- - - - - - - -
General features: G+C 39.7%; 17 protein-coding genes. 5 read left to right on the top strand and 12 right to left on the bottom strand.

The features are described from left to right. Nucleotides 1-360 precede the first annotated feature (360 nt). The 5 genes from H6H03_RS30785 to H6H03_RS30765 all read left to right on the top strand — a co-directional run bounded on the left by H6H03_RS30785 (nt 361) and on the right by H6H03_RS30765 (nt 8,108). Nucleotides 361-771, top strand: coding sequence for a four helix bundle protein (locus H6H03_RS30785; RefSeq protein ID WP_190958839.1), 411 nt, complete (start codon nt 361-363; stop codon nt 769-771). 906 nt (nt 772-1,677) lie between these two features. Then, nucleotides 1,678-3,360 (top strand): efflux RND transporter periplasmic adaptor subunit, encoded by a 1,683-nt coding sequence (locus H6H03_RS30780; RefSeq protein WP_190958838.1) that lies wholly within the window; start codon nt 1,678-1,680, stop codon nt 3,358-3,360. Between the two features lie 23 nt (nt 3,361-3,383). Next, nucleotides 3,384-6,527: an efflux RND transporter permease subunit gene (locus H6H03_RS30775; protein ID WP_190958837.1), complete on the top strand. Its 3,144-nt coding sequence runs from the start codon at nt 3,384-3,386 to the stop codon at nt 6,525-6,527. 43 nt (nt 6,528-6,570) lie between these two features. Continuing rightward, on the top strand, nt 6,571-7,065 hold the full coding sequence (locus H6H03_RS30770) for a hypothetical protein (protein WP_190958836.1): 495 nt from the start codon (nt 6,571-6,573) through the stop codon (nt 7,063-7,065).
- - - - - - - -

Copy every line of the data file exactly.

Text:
General features: G+C 39.7%; 17 protein-coding genes. 5 read left to right on the top strand and 12 right to left on the bottom strand.

The features are described from left to right. Nucleotides 1-360 precede the first annotated feature (360 nt). The 5 genes from H6H03_RS30785 to H6H03_RS30765 all read left to right on the top strand — a co-directional run bounded on the left by H6H03_RS30785 (nt 361) and on the right by H6H03_RS30765 (nt 8,108). Nucleotides 361-771, top strand: coding sequence for a four helix bundle protein (locus H6H03_RS30785; RefSeq protein ID WP_190958839.1), 411 nt, complete (start codon nt 361-363; stop codon nt 769-771). 906 nt (nt 772-1,677) lie between these two features. Then, nucleotides 1,678-3,360 (top strand): efflux RND transporter periplasmic adaptor subunit, encoded by a 1,683-nt coding sequence (locus H6H03_RS30780; RefSeq protein WP_190958838.1) that lies wholly within the window; start codon nt 1,678-1,680, stop codon nt 3,358-3,360. Between the two features lie 23 nt (nt 3,361-3,383). Next, nucleotides 3,384-6,527: an efflux RND transporter permease subunit gene (locus H6H03_RS30775; protein ID WP_190958837.1), complete on the top strand. Its 3,144-nt coding sequence runs from the start codon at nt 3,384-3,386 to the stop codon at nt 6,525-6,527. 43 nt (nt 6,528-6,570) lie between these two features. Continuing rightward, on the top strand, nt 6,571-7,065 hold the full coding sequence (locus H6H03_RS30770) for a hypothetical protein (protein WP_190958836.1): 495 nt from the start codon (nt 6,571-6,573) through the stop codon (nt 7,063-7,065).